Thin-Walled Investment Casting and its Applications
Wall thickness refers to the distance between opposite sides or surfaces of a solid metal cast region. In a part like a cover the wall thickness is the distance between inner and outer surfaces.
Thin walls are difficult to cast, yet are often sought by part designers as a way of minimizing part weight. An advantage of investment casting over other casting processes is its superior thin wall capabilities. However, successful casting of parts with thin walls requires a high level of process expertise and close attention to detail. Here’s how we do it.
Reasons for Specifying Thin Walls
In investment casting a thin wall is generally considered to be a region of the part being cast less than 3/16” (4.8 mm) in thickness. Thin walls form part of the design of a part for several reasons:
- Minimize weight in non-load-bearing regions
- Where the function is to cover or block access to a piece of equipment
- To increase surface area (for heating or cooling)
- Reduce the overall size of an object or part
Producing Thin Walls in Investment Casting
In investment casting a mold is made by coating a wax pattern with a ceramic slurry. This slurry is then dried and the wax melted out. Metal is poured into the resulting cavity where it solidifies to form the part required.
Cavities in the cast part are created by placing cores in the mold cavity. In investment casting these cores are usually incorporated into the wax pattern, being placed in the pattern mold before it’s closed and wax is injected. In some situations, the design allows for cores to be added to the pattern before the ceramic slurry is applied.
Producing thin walls demands precision in core placement. Skilled investment casting specialists, (like those at Impro), can achieve walls as thin as 0.040” (1mm) although 0.080” (2mm) is a more practical target.
Challenges in Investment Casting Thin Walls
After core placement, the next challenge is getting metal to flow into the thin sections and cool without creating defects. The two problems here are:
- Castability/fluidity of the metal (related to viscosity and surface tension)
- Managing cooling rates
Foundry experts discuss metals in terms of their castability. Simply put, some metals flow better than others, and so will fill a thin section more readily. Factors involved in achieving a good fill are:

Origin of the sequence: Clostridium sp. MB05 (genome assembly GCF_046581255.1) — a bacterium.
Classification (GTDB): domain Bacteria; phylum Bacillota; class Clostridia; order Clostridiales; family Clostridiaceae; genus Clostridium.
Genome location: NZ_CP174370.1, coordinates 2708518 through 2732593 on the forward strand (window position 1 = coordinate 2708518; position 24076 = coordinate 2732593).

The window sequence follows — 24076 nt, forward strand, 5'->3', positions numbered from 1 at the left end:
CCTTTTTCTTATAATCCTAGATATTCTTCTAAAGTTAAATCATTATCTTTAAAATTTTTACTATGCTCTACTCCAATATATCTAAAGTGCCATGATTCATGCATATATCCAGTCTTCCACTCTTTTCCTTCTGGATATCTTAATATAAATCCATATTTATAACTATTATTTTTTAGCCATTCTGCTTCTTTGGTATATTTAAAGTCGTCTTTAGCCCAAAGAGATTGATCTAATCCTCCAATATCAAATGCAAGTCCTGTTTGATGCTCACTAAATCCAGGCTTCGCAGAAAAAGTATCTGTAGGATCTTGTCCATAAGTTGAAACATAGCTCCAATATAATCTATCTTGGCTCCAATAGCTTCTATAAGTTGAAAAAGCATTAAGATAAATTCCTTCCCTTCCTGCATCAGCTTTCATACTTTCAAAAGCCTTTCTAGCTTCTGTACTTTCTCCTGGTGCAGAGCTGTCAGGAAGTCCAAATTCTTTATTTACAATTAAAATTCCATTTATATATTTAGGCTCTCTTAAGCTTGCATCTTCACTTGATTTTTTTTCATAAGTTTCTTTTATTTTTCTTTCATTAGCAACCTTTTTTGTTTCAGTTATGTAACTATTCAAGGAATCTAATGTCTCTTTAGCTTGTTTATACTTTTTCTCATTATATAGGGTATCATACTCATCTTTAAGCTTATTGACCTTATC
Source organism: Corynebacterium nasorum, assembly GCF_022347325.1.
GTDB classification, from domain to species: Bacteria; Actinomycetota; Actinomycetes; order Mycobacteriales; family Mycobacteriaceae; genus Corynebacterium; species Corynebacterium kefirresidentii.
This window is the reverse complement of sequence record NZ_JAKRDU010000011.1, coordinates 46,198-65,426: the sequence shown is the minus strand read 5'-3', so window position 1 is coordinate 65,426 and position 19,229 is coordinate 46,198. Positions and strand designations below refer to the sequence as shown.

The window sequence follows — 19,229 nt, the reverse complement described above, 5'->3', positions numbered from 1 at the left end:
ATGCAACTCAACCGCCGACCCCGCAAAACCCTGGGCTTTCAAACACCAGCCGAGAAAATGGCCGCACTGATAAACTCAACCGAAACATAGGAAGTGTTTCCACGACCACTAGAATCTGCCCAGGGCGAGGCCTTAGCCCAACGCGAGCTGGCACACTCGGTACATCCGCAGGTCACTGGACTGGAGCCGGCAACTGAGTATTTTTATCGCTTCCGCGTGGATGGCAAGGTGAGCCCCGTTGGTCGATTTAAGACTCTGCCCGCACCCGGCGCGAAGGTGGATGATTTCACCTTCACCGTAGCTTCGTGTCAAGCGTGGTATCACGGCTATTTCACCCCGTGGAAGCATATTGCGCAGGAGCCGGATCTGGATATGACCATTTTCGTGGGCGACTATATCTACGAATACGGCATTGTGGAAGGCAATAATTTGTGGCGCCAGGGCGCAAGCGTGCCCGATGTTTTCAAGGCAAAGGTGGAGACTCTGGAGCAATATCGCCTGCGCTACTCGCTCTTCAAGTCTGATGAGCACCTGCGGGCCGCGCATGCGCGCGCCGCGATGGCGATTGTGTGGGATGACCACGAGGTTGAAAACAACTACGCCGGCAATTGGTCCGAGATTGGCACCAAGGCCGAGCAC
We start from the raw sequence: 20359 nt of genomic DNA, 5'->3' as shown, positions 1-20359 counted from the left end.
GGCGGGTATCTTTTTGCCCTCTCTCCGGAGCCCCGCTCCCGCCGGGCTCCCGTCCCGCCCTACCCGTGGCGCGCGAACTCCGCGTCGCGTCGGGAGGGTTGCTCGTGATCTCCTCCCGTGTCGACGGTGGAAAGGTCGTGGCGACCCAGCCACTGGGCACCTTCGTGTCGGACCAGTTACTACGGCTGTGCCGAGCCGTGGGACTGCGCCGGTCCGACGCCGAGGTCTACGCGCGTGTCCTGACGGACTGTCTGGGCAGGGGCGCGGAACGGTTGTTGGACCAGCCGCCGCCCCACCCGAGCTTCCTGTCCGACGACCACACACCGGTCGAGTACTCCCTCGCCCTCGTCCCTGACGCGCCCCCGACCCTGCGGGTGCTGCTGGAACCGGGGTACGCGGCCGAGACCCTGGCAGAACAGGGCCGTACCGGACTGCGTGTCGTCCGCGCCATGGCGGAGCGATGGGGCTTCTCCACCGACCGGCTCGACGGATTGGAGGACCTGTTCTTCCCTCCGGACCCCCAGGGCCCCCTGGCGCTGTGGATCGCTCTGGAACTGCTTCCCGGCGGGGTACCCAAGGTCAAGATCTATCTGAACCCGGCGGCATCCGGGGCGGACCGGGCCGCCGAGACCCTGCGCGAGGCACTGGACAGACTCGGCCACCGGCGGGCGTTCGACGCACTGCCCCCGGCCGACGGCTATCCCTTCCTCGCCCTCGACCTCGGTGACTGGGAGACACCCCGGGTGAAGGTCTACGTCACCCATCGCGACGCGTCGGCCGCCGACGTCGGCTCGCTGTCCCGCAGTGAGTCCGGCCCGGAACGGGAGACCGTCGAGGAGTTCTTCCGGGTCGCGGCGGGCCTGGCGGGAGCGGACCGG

- Head (pressure) of metal pushing it into the section
- Speed of fill
- Venting – allowing air to escape in front of the advancing metal
- Rate of cooling
Cooling happens as heat is lost through the ceramic shell to the outside. Thin sections will cool faster than those that are thicker, resulting in metal solidifying in these regions first. This can lead to cracking and other defects.
Managing Cooling Rate
Cooling is controlled by adjusting the thickness of the ceramic shell, by preheating prior to pouring, and by raising the temperature of the metal. By carefully optimizing these parameters a skilled foundry specialist can ensure thin sections fill and cool consistently and without defects.
Applications for Thin-Walled Investment Casting
Thin walls are especially desired in applications where it’s important to minimize mass. Aerospace and automotive are therefore the primary sectors. Investment cast parts with thin walls include manifolds and housings, (like those for EGR components). Covers and other non-structural/non-load bearing parts are also candidates, along with parts needing thin ribs for heat transfer.
Partner with an Investment Casting Specialist
Thin walls are essential in some parts and desirable in others. Investment casting is capable of producing walls as thin as 0.040” but achieving consistent results requires careful optimization of all aspects of the process.
As a leader in investment casting, Impro has the resources and expertise necessary to produce high quality metal parts that meet and exceed customer expectations. If your part designs call for fine detail and thin walls, investment casting is probably the process you need. Contact us to discuss your application.